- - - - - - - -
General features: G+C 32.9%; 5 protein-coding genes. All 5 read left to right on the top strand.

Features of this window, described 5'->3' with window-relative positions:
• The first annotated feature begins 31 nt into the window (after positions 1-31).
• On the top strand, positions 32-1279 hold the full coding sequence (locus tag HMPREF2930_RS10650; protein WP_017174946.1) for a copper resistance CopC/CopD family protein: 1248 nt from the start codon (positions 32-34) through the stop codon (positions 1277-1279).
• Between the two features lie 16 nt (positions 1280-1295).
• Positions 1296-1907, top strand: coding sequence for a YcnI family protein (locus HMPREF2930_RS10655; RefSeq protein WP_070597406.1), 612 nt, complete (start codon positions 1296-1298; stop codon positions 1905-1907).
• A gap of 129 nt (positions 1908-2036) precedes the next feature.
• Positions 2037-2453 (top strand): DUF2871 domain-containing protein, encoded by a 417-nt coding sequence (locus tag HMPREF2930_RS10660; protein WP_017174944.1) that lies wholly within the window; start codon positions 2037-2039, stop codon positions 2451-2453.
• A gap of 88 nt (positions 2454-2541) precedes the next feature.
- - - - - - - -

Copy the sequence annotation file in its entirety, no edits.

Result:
General features: G+C 32.9%; 5 protein-coding genes. All 5 read left to right on the top strand.

Features of this window, described 5'->3' with window-relative positions:
• The first annotated feature begins 31 nt into the window (after positions 1-31).
• On the top strand, positions 32-1279 hold the full coding sequence (locus tag HMPREF2930_RS10650; protein WP_017174946.1) for a copper resistance CopC/CopD family protein: 1248 nt from the start codon (positions 32-34) through the stop codon (positions 1277-1279).
• Between the two features lie 16 nt (positions 1280-1295).
• Positions 1296-1907, top strand: coding sequence for a YcnI family protein (locus HMPREF2930_RS10655; RefSeq protein WP_070597406.1), 612 nt, complete (start codon positions 1296-1298; stop codon positions 1905-1907).
• A gap of 129 nt (positions 1908-2036) precedes the next feature.
• Positions 2037-2453 (top strand): DUF2871 domain-containing protein, encoded by a 417-nt coding sequence (locus tag HMPREF2930_RS10660; protein WP_017174944.1) that lies wholly within the window; start codon positions 2037-2039, stop codon positions 2451-2453.
• A gap of 88 nt (positions 2454-2541) precedes the next feature.